Both delta-9 and THCP feature alkyl side chains made up of strings of carbon atoms (think of them like tails), and these side chains are essential in each compound’s interaction with our body’s endocannabinoid system (or ECS), the built-in series of bodily receptors that respond to cannabis. Oracle CBD explains that, at minimum, an alkyl side chain needs three carbon atoms for the cannabinoid to bind with the CB1 receptors of the ECS and express an effect. Because THC has five carbon atoms, you feel its effect, as a psychoactive high. 

The kicker is, THCP has seven carbon atoms in its side chain. To put that into context, a 2016 study in the journal Perspectives in Medicinal Chemistry used a synthetic seven-carbon chain THC and found that it was twice as effective at bonding with CB1 receptors compared to delta-9-THC. According to the research team from the original Scientific Reports study, THCP is potentially thirty times more effective at binding with CB1 receptors than THC. And what that means for you is a significantly more effective, more powerful, and meaningfully more intense high.    

How You Can Try It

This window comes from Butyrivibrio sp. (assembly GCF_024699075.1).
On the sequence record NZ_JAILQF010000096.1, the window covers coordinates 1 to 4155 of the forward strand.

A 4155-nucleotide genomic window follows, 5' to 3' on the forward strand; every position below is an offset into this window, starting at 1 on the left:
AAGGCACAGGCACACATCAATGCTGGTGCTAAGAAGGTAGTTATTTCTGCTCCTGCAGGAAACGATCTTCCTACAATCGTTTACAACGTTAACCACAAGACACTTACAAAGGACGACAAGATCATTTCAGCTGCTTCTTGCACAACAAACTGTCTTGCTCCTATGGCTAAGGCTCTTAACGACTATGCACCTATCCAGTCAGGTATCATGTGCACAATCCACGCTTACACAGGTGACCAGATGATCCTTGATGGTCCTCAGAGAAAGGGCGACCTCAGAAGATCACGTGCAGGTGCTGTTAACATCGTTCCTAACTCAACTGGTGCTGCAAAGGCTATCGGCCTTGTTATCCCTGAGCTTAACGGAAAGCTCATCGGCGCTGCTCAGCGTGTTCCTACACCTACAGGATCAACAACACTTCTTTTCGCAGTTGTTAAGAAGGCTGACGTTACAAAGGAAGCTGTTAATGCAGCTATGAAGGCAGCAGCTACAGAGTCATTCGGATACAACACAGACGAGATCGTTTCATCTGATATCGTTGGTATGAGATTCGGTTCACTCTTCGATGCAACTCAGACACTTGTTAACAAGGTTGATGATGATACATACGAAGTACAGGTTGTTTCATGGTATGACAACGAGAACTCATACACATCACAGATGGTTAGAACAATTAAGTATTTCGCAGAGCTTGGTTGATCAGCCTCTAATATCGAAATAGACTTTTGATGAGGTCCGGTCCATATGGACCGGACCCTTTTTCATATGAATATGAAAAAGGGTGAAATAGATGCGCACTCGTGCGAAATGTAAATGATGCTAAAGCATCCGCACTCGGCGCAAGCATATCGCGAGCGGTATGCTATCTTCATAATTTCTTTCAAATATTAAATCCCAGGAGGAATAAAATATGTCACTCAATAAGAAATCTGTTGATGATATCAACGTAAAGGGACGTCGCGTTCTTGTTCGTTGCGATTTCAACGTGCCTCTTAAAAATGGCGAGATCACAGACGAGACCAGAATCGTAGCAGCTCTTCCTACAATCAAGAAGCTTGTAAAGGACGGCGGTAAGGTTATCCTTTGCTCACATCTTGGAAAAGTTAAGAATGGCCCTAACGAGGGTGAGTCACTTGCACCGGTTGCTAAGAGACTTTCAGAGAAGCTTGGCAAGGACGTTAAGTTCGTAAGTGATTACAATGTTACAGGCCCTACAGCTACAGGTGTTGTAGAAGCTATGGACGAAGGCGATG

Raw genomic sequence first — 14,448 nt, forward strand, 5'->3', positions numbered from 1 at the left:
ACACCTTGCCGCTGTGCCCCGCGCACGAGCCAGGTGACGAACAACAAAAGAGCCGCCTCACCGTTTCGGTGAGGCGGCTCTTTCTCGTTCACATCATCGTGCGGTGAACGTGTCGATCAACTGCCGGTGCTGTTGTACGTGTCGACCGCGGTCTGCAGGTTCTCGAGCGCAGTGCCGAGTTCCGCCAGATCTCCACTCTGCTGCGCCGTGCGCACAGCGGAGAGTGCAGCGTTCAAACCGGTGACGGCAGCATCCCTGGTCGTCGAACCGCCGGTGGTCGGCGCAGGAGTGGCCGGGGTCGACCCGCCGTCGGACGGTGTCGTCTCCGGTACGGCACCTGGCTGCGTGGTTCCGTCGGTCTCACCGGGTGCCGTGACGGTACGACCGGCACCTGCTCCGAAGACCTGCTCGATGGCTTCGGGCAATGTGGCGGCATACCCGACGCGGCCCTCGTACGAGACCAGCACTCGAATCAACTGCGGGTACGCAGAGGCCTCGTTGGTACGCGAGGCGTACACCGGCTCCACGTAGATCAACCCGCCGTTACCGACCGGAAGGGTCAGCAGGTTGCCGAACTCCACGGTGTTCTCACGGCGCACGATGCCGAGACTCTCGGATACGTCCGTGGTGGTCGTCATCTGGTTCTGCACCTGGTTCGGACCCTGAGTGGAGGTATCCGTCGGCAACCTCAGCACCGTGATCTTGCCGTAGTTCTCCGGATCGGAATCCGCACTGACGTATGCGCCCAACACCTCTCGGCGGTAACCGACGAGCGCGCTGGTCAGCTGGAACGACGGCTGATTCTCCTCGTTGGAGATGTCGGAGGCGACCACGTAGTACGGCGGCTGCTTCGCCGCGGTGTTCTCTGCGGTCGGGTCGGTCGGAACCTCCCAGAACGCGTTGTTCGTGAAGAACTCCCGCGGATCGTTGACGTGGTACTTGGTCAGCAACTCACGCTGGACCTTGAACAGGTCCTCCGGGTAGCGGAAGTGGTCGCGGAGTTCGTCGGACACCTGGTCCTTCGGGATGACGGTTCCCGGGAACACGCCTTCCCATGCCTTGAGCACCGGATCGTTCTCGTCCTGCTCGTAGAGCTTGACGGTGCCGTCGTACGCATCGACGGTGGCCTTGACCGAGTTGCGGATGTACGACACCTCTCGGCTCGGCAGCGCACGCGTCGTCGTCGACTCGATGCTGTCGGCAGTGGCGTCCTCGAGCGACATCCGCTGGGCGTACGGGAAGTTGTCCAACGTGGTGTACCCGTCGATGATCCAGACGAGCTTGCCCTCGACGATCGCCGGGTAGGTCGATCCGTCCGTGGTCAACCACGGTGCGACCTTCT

We’re still getting a definitive grasp on which strains of flower prominently feature THCP, or even on identifying those that may be more THCP forward. As Elevate Holistics notes, while a typical cannabis plant contains about 30 percent THC, that same plant is liable to only contain roughly 0.1 percent THCP.  While you may be able to find a few non-flower products featuring THCP at your local dispensary, research on which strains are naturally rich in THCP is still rolling in at the moment (and you know for sure that we’ll keep you updated on those developments).

Most users report that while the effects of a THCP high are the same or similar to that of a THC high, those effects are acutely more pronounced. According to High Times, it’s estimated that a THCP high feels about ten times more intense compared to a familiar delta-9 high. As such, dosages should be scaled in expectation of THCP’s exponentially more stimulating effects, and this new cannabinoid is best left to seasoned cannasseurs and enthusiasts. While that cannasseur may very well be you, always remember to experiment slowly and safely as you explore yet another new frontier on your cannabis journey.  

Dan Ketchum splits his time between Dallas and LA as a freelance lifestyle, fashion, health, and food writer with more than a decade of experience. In cannabis, been fortunate enough to collaborate with Cannabis & Tech Today, FOCL, Vitagenne, Reign Together, Tough Mama, and more.

Leave a Comment

Your email address will not be published. Required fields are marked *





Join the flower lover’s community by MISTIFI™. Designed with you in mind, you will receive exclusives first, special offers from MISTIFI™, news, and local event invites in your area. Subscribe now.
Congrats. You are now officially a part of the Exclusive MISTIFI™ Cannabis Connoisseur Club. Please check your email to confirm. We will be sending you news, events, special offers, and more very soon…
Exclusives Pop-up
Checkboxes *